Let $P_n$ be the Pauli group on the $n$-qubit and $S$ be a stabilizer subgroup of it. Let $N$ be the normalizer of $S$ in $P_n$. In p. 69 of Lidar & Brun, Quantum Error Correction, it mentioned that the size of the quotient $N / S $ is $n-(\text{size of } S)$ , where here 'size' means the size of the smallest generating set of the corresponding group.

I want to know why this fact does hold.


1 Answer 1


Let $S$ be the stabilizer of some $n$-qubit code, with $r$ generators (what you call the size of $S$).

The normalizer $N(S)$ is a group of logical operations on the code space. Given some input code state $|\psi\rangle$, the state $N|\psi\rangle, N\in N(S)$ is also in the code space. Consider that all the elements of the coset $nS, n\in N(S)$ act on the code space in the same way. So $N(S)/S$ represents all the distinct ways you can act on the code space with $N(S)$. In fact, we can show that $N(S)/S$ is isomorphic to $P_{n-r}$, the Pauli group on $n-r$ qubits.

We know that the code space is going to be of dimension $2^{n-r}$. This can be seen by noting that $\Pi_S=\frac{1}{2^r} \sum_{s\in S} s$ is the projector into the code space, and noting that its trace is $2^{n-r}$, which is the dimension of the space it projects into.

Now, given that the code space encodes $n-r$ qubits, we can show that $N(S)/S$ is isomorphic to $P_{n-r}$. We know that the order (number of elements) of $N(S)/S$ can not be any bigger than that of $P_{n-r}$, because $P_{n-r}$ constitutes all possible distinct actions on the code space, so it suffices to show that $|N(S)/S|=|P_{n-r}|$.





It's easy to see that $|P_n|=4\cdot4^{n}$. Think 4 Pauli's, n sites, and 4 possible phases.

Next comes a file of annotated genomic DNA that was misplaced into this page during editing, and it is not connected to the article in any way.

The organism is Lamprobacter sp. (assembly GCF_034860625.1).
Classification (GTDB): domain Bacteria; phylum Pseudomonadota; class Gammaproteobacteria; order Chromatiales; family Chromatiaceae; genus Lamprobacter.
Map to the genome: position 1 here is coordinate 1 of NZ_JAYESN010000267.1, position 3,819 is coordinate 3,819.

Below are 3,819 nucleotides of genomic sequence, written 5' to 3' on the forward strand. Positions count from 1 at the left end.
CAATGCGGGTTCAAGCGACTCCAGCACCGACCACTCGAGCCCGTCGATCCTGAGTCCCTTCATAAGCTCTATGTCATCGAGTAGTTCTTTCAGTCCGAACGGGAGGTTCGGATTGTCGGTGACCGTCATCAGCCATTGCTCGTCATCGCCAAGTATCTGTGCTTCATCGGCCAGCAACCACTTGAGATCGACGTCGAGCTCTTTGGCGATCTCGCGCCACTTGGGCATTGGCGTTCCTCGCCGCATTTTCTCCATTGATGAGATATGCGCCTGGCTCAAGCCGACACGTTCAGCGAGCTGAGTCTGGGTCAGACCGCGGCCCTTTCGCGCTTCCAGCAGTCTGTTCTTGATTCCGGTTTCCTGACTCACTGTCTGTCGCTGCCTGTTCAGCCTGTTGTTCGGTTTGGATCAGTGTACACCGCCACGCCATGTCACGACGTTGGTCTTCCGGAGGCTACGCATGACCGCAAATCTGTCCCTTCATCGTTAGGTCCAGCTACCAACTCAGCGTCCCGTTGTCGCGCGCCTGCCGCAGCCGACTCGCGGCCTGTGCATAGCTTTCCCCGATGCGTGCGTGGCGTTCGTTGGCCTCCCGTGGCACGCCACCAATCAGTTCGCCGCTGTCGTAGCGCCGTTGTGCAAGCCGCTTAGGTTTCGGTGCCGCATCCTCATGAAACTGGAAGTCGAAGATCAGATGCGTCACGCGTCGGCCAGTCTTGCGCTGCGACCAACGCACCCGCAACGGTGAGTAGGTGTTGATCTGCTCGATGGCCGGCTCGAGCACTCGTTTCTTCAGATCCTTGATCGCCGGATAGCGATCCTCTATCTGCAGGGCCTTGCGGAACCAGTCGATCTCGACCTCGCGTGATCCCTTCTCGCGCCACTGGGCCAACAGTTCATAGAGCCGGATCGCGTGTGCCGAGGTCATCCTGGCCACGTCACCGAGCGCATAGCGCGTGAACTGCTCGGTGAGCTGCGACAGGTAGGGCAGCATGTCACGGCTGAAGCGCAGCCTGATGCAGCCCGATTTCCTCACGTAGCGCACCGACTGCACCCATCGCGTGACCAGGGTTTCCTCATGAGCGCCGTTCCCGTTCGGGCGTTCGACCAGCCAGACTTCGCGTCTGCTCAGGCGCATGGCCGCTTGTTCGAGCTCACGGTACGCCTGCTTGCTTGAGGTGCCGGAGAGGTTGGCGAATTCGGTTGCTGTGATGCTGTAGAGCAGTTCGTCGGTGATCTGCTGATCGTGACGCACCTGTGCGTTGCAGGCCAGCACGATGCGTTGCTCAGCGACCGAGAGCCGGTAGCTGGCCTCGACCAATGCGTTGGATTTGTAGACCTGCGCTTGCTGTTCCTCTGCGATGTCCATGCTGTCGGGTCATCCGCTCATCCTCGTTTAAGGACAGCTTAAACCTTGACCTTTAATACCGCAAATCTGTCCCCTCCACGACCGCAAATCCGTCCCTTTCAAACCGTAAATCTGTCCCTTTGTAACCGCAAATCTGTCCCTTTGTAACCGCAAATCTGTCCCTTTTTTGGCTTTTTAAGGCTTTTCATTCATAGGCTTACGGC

$|S|=2^r$ where $r$ is the number of generators of $S$.

Finally, $|P_n/N(S)|=2^r$. This is because $|P_n/N(S)|$ counts the number of error syndromes (think of each coset as the set of logical operations associated with $N(S)$ accompanied by a single detectable error). And there are $2^r$ error syndromes because measuring each generator of the stabilizer gives one bit of the error syndrome.

Doing some algebra we find that:



So $N(S)/S \simeq P_{n-r}$

Given this, we can ask how many generators there are in $P_{n-r}$. By my count there should be $3^{n-r}$ generators (X, Y, or Z applied at the $n-r$ sites). You are claiming the Lidar & Brun say that there are $n-r$ generators. Are you sure you have quoted Lidar & Brun correctly? I do not have a copy of their book.

Shout-out to Daniel Gottesmann, from whose notes I am getting most of this.

  • $\begingroup$ Nice argument for the isomorphism part, I hadn’t realised the order of those groups being equal implied the isomorphism. As for the number of generators of $P_{n-r}$, $Y$ can be generated by $X$ and $Z$, so the number of generators is actually $2^{n-r}$. I think it is a convention, in some physics texts, to call the $\log_2$ of this number the “size”? $\endgroup$
    – Aritra Das
    Commented Dec 21, 2020 at 15:29

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